wings," and the position among his brother merchants, whose foundations he had
laid in sand, was already crumbling
away and tottering to its fall. Sleepless
nights and days of dread were silvering
his hair and bowing the tall form that
once towered so erect above hit fellows.
He was a premature old man.
When Mr. Newton went abroad, Le
Barron's anxieties were almost too
weighty for him to preserve the semblance of self control. It was said Le Barron was confining himself too closely to
his business, and Mr. Newton with bis
usual unselfishness proposed that he
should remain at home and that the invalid should have the advantage of the
change. Ah, little could Mr. Newton imagine the shock this kind proposition
gave him. The miserable man knew that
to leave then wonld be swift destruction, revealing at once the fearful position of his own affairs.
But still able to preserve an outward
calm he courteously declined the proffered relaxation on the plea of great distaste for traveling, and with an earnest
assurance that his health was firmer than
his appearance indicated he smilingly
bade his friend farewell.
Le Barron struggled through the first
year of his friend's absence, knowing
surely that this absence and the unsuspicious nature of the junior partner
alone saved him from speedy exposure.
In this state the grand temptation found
him. Goaded to madness he joined hands
with the tempter and fell, gaining for
himself one more short respite from
clamorous creditors by a clever forgery
of Mr. Newton's name. And now he
goes to tell this fatal story to those whose
sins havo united to drag him down to irretrievable destruction. Bankrupt I Dishonored! A forgerl Fugitive from justice or only shielded by him whom he
has pecuniarily ruined, yet bearing in his
own heart the punishment of his crimes,
how can he endure the terrible meeting
with thoso harsh spirits at home?
Who would willingly follow him as he
enters his dwelling and listen to the
cruel recriminations, the bitter taunts,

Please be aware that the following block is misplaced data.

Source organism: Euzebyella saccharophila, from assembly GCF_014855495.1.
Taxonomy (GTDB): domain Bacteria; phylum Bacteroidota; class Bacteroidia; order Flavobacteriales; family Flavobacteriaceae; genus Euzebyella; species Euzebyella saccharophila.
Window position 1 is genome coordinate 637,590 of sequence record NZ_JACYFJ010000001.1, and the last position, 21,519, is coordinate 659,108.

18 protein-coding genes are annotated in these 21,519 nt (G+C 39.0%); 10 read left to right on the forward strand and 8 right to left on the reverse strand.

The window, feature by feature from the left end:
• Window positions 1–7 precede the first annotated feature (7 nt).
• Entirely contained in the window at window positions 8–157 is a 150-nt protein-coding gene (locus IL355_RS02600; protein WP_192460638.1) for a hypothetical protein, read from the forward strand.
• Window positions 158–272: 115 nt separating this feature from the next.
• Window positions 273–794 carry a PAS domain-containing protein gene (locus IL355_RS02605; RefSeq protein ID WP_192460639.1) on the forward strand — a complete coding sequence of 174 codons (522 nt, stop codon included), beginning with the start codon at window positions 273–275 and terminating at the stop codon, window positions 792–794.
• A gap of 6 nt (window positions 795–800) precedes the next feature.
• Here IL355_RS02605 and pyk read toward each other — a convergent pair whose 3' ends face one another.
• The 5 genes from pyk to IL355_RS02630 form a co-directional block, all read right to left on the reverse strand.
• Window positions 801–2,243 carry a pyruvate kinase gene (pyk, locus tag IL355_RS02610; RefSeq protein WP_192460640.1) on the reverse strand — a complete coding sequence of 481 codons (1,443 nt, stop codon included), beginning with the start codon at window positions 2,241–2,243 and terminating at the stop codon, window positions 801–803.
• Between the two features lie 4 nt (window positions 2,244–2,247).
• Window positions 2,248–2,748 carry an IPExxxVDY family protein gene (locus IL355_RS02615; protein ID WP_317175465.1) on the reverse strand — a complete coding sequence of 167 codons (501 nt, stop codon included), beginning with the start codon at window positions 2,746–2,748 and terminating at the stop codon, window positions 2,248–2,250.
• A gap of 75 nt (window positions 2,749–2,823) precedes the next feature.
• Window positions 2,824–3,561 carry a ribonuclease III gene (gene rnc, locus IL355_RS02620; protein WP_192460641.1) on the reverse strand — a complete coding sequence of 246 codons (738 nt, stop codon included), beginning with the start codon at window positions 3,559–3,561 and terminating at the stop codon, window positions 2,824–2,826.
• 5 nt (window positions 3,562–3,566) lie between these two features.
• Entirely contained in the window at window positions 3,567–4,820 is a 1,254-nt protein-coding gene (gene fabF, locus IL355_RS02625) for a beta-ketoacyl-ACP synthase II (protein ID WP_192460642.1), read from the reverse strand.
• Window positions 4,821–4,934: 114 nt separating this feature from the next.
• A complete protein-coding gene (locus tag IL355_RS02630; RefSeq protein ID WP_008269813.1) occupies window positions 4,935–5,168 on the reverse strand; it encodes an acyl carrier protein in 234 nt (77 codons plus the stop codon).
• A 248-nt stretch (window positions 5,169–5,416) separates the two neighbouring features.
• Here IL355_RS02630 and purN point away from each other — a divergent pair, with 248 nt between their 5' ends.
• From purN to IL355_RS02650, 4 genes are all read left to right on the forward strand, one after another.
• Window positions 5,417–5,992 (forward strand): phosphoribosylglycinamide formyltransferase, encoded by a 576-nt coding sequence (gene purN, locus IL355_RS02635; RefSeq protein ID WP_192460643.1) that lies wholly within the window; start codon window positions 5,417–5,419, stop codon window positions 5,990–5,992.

with which that heartless woman, wild
with rage, assails him, when, with trembling frame and quivering lips, he reveals the misery and shame before them?
r Poor he Barron tank into a cliair.
We cannot describe the terror of that
scene, and surely we would not if we
could. It would be like standing by the
mouth of the pit. It was the few words
of this dreadful scene that Lillian and
Rose heard whioh sent them bewildered
and frightened home to their parents.
Poor Le Barron sank into a chair at
the first outburst of his wife's passion,
stunned and moaning like one in a fearful dream.        	
CHAPTER V.
Edward Newton at 20 was left an orphan with a fine education, but almost
penniless. His parents wero hoping to
see him established in some profession
congenial to his refined and intellectual
tastes, but their sudden death changed
all his prospects and compelled him to
look for some employment that should
provide at once' for immediate wants.
A distant relative offered him a situation in his store far beneath that which,
without vanity, he might havo hoped for.
But with an unusual degree of good,
practical common sense for one so young
he accepted the offer at once, knowing
that he had energy and knowledge that
would enable him to rise rapidly if he
was faithful to his trust.
A very few weeks sufficed to show Mr.
Stanly that the new clerk was greatly
superior to liis position, but tho old gentleman was cautious and suspicious and
had no intention of making any hasty